He said: ‘A lot of the more remote area sheep farmers, like those in Scotland for example, will just be coming into selling their lambs into the European market in October, so if we were to crash out then, then for some farms – particularly in the more remote areas and the more upland areas – that would probably affect them more than it would have if the same thing had happened in March.’

The sheep meat sector is widely acknowledged as being one of the most exposed to the potential damage of a no-deal Brexit. The UK is the world’s third largest exporter of sheep meat,...

Categories: Journal news

'I stepped out of my comfort zone and built a new career

16 May 2019

Mark Little gained an interest in nutrition while working as a vet on farms. As technical manager for Trouw Nutrition, he is studying feeding livestock for good health, supported by a Nuffield Scholarship.

Categories: Journal news

People

16 May 2019

Medivet has appointed Ciara McCormack as its new head of clinical operations; she also becomes a member of the Medivet Group Board. Her role will include shaping the clinical operations team and supporting practices as they integrate into the business, as well as being involved in overseeing further investment in and development of key business systems and processes.

Ian Cure has been appointed farm director of VetPartners, following the group’s acquisition of LLM Farm Vets. He said: ‘It wasn’t our plan to join a group, but we found that VetPartners shared our values and our vision for the future of the profession, which made us enthusiastic to be part of their journey.’ Another key factor in LLM’s decision was that VetPartners is part-owned and run by vets, he said. VetPartners says there will be ‘no slowing down’ of its expansion as it continues to look for new practices and...

Categories: Journal news

Is all non-stun slaughter the same?

16 May 2019

The BVA’s policy on non-stun slaughter is clear. The association is opposed to non-stun slaughter – full stop. Indeed, it believes non-stun slaughter should be banned.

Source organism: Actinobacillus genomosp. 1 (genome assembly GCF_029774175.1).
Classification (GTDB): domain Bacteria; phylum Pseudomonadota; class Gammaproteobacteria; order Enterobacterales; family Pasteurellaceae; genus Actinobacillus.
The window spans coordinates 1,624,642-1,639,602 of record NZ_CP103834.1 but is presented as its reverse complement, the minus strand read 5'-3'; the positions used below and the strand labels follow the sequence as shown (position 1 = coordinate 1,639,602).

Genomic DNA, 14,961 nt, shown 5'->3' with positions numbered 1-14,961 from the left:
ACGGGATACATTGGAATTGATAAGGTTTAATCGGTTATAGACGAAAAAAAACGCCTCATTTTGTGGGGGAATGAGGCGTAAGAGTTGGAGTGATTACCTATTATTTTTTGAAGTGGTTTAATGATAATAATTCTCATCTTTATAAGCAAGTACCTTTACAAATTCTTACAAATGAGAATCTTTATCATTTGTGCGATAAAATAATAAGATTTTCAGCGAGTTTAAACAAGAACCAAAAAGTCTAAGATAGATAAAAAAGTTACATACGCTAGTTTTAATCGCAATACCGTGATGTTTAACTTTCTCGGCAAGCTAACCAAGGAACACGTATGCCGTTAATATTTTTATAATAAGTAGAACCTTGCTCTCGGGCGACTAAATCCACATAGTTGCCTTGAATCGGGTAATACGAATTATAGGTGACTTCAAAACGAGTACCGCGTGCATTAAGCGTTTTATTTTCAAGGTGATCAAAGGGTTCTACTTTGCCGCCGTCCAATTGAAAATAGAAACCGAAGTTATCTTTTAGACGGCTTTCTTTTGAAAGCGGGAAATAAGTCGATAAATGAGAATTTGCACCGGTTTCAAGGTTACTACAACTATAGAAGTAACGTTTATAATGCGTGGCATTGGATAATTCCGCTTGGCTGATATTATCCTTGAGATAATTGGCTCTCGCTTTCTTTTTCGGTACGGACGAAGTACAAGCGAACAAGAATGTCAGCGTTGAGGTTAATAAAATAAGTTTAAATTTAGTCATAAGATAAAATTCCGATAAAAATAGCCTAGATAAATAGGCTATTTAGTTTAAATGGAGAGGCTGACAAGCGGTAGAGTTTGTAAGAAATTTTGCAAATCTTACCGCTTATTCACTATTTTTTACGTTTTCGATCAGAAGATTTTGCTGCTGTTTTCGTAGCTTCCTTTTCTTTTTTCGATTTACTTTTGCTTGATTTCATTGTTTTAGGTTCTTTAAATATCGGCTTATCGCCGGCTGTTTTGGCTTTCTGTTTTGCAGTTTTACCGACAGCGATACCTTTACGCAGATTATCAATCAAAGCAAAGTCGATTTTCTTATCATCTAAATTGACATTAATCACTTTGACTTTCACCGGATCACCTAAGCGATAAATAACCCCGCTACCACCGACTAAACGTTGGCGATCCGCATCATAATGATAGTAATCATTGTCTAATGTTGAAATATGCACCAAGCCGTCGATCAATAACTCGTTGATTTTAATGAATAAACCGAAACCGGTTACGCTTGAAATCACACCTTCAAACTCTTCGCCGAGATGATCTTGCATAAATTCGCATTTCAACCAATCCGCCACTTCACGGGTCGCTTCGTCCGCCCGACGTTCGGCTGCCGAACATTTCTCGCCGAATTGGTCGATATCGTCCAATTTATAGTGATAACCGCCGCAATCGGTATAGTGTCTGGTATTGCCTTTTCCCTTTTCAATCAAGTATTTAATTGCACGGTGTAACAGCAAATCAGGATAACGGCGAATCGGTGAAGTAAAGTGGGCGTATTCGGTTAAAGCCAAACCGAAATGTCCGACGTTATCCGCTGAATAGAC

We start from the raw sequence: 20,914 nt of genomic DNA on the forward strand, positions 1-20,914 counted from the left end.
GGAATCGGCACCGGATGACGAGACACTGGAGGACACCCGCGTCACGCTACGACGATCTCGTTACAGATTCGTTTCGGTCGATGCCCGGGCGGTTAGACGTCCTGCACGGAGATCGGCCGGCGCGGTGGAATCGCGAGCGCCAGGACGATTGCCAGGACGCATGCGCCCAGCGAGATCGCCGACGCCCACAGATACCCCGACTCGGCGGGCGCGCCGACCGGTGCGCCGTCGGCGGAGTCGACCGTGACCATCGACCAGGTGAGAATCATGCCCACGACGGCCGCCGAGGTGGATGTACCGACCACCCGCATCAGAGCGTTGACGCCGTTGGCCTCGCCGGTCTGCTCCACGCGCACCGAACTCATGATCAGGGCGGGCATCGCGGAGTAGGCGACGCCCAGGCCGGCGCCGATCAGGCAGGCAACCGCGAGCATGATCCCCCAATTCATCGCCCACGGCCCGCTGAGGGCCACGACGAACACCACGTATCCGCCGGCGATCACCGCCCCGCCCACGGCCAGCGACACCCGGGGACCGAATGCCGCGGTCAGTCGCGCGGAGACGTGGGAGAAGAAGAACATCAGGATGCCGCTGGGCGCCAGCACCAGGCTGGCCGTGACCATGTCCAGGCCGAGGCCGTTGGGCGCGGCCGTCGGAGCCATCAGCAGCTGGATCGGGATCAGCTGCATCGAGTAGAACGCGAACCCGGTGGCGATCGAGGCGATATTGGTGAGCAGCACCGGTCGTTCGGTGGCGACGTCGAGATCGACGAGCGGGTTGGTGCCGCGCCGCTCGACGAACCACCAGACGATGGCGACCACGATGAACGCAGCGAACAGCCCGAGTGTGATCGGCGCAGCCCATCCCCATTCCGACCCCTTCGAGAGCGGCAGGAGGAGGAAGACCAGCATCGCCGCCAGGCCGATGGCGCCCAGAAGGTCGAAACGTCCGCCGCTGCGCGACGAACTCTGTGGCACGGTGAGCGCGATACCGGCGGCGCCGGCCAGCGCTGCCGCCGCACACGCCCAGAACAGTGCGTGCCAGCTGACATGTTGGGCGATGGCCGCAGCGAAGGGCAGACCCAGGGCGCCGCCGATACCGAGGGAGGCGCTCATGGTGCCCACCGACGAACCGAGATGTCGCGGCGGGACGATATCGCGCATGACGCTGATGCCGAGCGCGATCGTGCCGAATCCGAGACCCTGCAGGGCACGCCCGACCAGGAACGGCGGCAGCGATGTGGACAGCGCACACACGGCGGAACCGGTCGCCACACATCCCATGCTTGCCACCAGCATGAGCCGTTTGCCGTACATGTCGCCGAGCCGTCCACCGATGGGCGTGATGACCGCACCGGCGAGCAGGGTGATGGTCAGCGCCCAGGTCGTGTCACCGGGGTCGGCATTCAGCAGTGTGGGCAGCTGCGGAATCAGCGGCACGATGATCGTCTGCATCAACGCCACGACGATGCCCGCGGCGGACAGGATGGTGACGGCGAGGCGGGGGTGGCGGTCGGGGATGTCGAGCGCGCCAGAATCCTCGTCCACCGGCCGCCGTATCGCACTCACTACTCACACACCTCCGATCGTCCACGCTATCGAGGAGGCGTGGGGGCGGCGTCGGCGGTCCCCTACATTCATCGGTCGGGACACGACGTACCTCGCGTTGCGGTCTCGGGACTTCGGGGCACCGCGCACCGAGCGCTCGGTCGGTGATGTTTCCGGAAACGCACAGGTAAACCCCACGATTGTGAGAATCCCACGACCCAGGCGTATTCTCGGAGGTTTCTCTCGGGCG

That’s hardly surprising. In general, there is consensus among vets that non-stun methods of slaughtering livestock are worse for welfare than using a captive bolt gun, electrical waterbath or other means of rendering an animal insensible to pain before slaughtering it.

However, ‘in general’ is the operative phrase. In one specific area – namely, non-stun slaughter of poultry – that consensus appears less strong. Several vets who are implacably opposed to non-stun slaughter of cattle and sheep have acknowledged that the situation as regards birds is more complex.

Some senior vets have told me they ‘don’t really have a problem’ with the Jewish method of slaughter, known as shechita, in the specific case of poultry. They cite differences in the anatomy of birds...

Categories: Journal news

Is shechita really any worse than waterbath?

16 May 2019

By Josh Loeb

There is ‘little, if any’ evidence that a widely used mechanical system employed to stun poultry is more humane than the non-stun religious method of slaughter used by observant Jews.

That is the view of two experts on welfare at slaughter to whom the BVA looks for advice.

Steve Wotton, who has worked extensively in the field of livestock welfare, said ‘very little’ research had been done comparing the shechita slaughtering method with the electrical waterbath system from the perspective of poultry welfare.

He said: ‘The fact that I am not aware of any scientific evidence to suggest that non-stun slaughter of poultry is not humane does not mean that it is humane, just that there is little if any scientific evidence.’

Without evidence it is difficult to argue the case

He added: ‘I base my observations on science, and without evidence it is difficult...

Categories: Journal news

News section PDF

16 May 2019
Categories: Journal news